Dr. King NEVER asked for integration.
He gave his life to “freedom and justice for all.” Civil Rights don’t equal integration. An institution can become integrated without EVER being “civil” or affording historically marginalized communities any rights that are substantive and immediate.
Here is what I mean when I say “substantive and immediate.”
Did you notice how quickly the Asian Hate Bill was passed? In just over ONE MONTH the bill was introduced, approved, and signed into law.
The Anti-Lynching Bill (if you don’t know what it is, look it up) was introduced in 2018 and again in 2020 but has yet to be passed.
The House approved the George Floyd Police Reform Bill–but has not been passed by both the House and the Senate. It was introduced on 6/8/20.
Juneteenth was first celebrated in 1980 when the state of Texas became the first state to recognize June 19th as a holiday.
In 2020, In the wake of the public execution of George Floyd, it was given new life as a national holiday.
It was passed by both the House and the Senate, then signed into law by President Biden on June 17, 2021.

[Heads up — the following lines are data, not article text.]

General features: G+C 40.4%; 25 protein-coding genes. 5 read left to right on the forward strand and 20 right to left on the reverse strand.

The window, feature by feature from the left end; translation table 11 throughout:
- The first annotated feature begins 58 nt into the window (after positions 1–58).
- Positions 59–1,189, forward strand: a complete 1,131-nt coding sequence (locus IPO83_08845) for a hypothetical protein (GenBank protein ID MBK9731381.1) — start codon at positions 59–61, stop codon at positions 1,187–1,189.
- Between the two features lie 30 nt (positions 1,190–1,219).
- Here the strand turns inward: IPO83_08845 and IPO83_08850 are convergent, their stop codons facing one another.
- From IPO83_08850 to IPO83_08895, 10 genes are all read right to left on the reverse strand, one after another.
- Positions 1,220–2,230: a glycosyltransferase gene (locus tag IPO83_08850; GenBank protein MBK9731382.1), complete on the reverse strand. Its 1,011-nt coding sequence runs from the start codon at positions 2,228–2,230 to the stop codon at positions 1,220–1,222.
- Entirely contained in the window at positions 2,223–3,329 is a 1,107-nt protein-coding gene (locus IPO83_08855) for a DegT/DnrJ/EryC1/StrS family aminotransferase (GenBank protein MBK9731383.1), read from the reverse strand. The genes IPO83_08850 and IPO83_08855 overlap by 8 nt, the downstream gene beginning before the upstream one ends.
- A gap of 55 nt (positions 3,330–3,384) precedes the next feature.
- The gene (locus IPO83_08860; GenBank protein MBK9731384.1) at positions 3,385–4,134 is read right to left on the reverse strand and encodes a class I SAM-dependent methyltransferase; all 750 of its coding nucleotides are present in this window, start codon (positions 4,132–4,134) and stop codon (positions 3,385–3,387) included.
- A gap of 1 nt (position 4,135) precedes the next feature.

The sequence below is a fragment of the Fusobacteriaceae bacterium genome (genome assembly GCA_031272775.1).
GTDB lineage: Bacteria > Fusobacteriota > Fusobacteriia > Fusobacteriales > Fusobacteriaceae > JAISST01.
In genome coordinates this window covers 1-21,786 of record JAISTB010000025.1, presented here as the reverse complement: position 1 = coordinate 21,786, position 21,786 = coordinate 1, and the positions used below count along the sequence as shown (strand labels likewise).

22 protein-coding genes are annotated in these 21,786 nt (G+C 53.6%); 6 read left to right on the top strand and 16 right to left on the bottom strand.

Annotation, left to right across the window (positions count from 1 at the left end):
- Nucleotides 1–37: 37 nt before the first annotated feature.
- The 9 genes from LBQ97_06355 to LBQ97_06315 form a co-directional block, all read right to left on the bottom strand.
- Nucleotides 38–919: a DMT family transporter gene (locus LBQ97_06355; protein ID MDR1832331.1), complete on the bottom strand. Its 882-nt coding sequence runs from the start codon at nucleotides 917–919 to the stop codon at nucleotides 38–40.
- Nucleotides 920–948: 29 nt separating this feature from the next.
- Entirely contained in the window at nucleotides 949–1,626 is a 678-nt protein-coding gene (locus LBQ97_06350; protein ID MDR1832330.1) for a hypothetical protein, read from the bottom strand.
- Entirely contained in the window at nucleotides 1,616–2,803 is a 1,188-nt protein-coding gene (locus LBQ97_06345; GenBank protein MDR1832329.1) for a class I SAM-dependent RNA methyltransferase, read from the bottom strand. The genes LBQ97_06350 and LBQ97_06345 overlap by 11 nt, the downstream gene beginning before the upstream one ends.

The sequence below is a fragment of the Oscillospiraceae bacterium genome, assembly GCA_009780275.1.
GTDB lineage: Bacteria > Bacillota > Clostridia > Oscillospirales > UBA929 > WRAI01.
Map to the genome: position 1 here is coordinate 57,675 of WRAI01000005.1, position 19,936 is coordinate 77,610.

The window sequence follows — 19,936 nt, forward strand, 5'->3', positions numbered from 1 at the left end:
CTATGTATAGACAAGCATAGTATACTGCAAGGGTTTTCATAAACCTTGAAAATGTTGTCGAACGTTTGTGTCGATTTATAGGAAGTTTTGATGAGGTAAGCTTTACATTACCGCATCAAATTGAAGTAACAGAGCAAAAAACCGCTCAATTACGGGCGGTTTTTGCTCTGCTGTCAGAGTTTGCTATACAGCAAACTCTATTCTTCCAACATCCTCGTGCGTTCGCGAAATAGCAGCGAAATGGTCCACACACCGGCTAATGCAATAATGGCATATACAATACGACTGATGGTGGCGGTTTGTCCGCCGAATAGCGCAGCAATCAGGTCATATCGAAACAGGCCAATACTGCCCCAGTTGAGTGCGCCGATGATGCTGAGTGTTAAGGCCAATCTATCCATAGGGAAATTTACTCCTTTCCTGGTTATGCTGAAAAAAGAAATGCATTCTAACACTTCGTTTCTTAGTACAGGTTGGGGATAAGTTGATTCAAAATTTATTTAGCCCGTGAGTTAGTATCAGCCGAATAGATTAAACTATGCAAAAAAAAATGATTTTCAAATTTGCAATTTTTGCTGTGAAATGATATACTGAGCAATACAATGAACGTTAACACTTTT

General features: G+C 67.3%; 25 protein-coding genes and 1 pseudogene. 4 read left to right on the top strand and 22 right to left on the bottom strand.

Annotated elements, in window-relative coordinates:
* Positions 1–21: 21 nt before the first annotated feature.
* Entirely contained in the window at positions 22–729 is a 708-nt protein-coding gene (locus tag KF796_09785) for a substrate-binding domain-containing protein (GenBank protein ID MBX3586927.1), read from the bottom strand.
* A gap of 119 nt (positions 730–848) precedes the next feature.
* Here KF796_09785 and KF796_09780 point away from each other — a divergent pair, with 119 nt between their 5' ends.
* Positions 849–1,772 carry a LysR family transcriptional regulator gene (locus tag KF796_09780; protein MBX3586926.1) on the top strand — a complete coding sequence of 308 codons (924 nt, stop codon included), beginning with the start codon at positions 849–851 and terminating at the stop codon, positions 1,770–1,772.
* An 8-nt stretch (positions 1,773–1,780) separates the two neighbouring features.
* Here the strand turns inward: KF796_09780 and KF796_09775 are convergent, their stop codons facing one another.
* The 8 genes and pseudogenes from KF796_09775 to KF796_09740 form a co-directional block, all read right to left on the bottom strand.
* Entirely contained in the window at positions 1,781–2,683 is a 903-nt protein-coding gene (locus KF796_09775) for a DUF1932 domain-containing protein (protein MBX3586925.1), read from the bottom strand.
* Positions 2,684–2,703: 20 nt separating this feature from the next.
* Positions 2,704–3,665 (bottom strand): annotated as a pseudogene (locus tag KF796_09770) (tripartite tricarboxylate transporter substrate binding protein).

I, we, have been protesting for the police to stop killing us since George. Yet, the bill that gets passed is for a national holiday to “celebrate” the official end of slavery TWO YEARS after Lincoln freed the slaves????
Why does that sound crazy to me?
Just as integration was positioned as “equality and justice for all,” passing a law for a national holiday looks like progress. Except it is NOT what we have been protesting for. We didn’t ask for integration any more than we asked for Juneteenth to become a federal holiday.
What “substantive and immediate” difference does a federal holiday makes for keeping police from killing Black people?
Some of my “Truth Tellers” feel like this holiday is a victory. They say it’s progress; a step in the right direction.
I don’t think so.
As far as I am concerned, Juneteenth is a joke.
A political ruse.
A social change pacifier.
It is positioned to LOOK like progress, but it doesn’t keep Black people protected or alive.
I am not going to talk long about this. Everyone has a right to celebrate what feels right for them.
I have my eyes open. And just as I am waiting to see the sentencing of George Floyd’s executioner, I reserve my celebration for the passing of the George Floyd Police Reform Bill. When THAT bill becomes a law, I will celebrate with all that I am. And I will stop my using my platforms for social change.
Until then, I wait.
And I pray…
…for equality and justice for all.
Dr. Venus Opal Reese